Because of Logan's proximity to residential communities throughout the Greater Boston Metropolitan area, Massport has been working to minimize the impacts of noise on its neighbors since 1975.
Logan was one of the first airports in the nation to install a monitoring system, which is used to direct Massport's aggressive noise abatement efforts, in communities affected by airport noise.
In 1976, Massport first instituted noise rules regarding runway use and restricted night flights during the sensitive nighttime hours between 11 p.m. and 7 a.m. The rules also restrict the kind of aircraft that can be used to the quietest class of commercial jet aircraft available. By far, the largest source of noise reduction in recent years has resulted from the phase-out of older, noisier "Stage 2" aircraft. For over a decade Massport's rules banned late night Stage 2 flights. The rest of the country finally caught up to our rules in 1999, when federal regulations went into effect against these planes. These aircraft now account for less than 1 percent of operations at Logan. Since 1999, the number of Stage 2 operations at Logan has dropped from 90 flights per day to just over 4 (the federal rule only applies to aircraft weighing more than 75,000 pounds). All areas around Logan Airport have benefited from the continued grounding of these planes as air carriers and cargo operators modernize their fleets in compliance with FAA mandates.
Massport also has been aggressive at discouraging the use of Stage 3 "hush kitted" aircraft. These planes just barely make the FAA mandated noise cut off. In 2005, 98% of commercial jet activity was "new" Stage 3 aircraft (the quietest jets), an increase of almost 28% from 1999. Some of this fleet improvement was due to Massport's proactive work with air carriers such as Delta and US Airways, who replaced their noisy shuttle fleet (about 22, 000 flights per year before 9/11) with state of the art Boeing 737-800 and Airbus 319/320; and some resulted from the retirement of many re-certified Stage 3 aircraft after September 11, 2001.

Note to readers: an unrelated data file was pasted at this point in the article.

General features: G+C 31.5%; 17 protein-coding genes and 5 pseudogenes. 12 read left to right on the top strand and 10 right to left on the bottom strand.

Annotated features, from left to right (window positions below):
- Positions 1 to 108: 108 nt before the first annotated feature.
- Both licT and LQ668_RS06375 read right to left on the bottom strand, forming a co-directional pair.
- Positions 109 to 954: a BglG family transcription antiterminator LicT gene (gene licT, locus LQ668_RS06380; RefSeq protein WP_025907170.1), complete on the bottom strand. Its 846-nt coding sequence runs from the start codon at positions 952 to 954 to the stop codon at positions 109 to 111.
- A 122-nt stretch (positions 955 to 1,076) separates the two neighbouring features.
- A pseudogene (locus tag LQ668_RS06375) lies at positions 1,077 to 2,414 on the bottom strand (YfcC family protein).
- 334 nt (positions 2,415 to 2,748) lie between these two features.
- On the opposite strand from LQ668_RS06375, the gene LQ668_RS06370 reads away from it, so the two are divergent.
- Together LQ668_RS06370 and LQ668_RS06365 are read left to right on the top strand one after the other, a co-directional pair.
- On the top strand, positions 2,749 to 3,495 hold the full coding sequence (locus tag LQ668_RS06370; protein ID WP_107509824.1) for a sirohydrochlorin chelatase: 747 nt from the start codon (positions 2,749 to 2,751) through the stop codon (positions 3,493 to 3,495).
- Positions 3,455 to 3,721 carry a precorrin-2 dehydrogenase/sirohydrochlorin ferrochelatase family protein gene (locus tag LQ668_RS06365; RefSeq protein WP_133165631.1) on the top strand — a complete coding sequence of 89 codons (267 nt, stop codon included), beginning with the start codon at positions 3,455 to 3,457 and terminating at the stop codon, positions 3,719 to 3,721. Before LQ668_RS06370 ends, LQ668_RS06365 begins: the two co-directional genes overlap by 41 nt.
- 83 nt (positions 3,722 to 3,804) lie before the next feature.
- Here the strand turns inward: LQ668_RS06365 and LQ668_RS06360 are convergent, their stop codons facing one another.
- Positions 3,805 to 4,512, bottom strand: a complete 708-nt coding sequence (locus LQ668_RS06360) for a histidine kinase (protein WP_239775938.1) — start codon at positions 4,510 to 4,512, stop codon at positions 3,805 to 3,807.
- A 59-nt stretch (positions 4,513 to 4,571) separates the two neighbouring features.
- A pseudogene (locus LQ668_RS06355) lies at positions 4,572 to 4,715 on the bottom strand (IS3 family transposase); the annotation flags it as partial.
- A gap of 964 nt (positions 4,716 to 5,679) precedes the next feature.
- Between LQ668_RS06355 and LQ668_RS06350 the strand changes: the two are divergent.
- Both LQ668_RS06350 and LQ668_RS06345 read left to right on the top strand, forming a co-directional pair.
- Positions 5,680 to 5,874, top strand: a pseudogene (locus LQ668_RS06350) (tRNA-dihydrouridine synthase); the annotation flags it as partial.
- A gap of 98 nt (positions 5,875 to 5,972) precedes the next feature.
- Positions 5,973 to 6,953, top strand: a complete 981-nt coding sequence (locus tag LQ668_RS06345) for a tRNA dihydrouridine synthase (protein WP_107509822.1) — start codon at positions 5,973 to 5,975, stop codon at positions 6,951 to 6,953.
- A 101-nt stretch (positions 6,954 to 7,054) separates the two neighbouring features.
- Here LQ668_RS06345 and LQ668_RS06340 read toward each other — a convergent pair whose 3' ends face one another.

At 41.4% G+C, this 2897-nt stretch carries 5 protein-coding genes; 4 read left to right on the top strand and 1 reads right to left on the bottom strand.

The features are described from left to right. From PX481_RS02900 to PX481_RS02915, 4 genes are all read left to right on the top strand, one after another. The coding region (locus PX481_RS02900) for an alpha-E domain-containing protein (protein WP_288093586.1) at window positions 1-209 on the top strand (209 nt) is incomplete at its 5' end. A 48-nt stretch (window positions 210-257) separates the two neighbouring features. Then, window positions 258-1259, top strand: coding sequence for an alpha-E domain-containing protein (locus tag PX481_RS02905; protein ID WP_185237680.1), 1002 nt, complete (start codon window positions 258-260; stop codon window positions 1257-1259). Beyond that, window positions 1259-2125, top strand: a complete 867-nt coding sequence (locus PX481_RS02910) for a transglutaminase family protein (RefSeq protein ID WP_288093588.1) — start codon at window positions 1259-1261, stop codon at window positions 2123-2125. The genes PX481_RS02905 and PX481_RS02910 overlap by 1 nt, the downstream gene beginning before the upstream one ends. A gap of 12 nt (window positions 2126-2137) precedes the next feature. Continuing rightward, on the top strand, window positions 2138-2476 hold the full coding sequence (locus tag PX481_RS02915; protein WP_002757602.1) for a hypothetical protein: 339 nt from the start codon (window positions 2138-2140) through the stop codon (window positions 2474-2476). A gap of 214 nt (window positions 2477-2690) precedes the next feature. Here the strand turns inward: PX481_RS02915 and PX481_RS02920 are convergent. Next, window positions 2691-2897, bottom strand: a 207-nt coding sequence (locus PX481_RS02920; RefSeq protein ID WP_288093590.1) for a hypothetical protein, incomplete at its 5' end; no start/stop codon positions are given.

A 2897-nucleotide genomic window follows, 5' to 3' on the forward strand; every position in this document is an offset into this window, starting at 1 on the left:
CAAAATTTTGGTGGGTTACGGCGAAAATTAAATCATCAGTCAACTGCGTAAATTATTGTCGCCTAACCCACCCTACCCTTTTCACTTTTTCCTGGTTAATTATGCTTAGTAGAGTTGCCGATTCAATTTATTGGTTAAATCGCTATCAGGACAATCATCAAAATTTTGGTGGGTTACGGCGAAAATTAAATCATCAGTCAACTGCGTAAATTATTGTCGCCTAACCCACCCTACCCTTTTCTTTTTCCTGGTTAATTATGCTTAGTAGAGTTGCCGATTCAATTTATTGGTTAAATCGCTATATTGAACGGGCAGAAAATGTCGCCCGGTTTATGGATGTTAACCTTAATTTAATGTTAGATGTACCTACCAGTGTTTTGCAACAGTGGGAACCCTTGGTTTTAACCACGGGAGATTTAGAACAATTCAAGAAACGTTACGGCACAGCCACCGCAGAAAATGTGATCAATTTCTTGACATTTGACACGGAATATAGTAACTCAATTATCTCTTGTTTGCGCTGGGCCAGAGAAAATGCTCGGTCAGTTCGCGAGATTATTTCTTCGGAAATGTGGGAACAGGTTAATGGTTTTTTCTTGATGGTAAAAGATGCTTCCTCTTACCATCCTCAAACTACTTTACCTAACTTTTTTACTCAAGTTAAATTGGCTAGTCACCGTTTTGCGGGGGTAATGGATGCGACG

Massport's Noise Abatement Office was formally established in early 1977 to implement these noise rules. The office helps the FAA and Logan air carriers analyze how airport noise affects local communities so that steps can be taken to further reduce the airport's impact on surrounding residents. The office maintains a 24-hour consumer hotline that allows Logan's neighbors to report excessive airport noise. Additional information is available by calling (617) 561-3333.
In 1981, Logan became the first airport in the nation to receive a grant from the FAA to test the benefits of soundproofing in public schools. That pilot program led Massport to begin soundproofing in 1983, when East Boston High School become the first public school soundproofed under this program.
Since then, Massport has spent more than $140 million to soundproof more than 9,080 dwelling units and 36 schools.
The distribution of aircraft traffic around the airport is another important noise abatement measure employed at Logan. The Preferential Runway Advisory System (PRAS) was developed in 1982 to help air traffic controllers evenly distribute traffic to provide the greatest measure of noise relief.
Massport will continue to explore new ways to enhance its noise abatement programs at Logan Airport, because it is an urban airport surrounded by residential communities.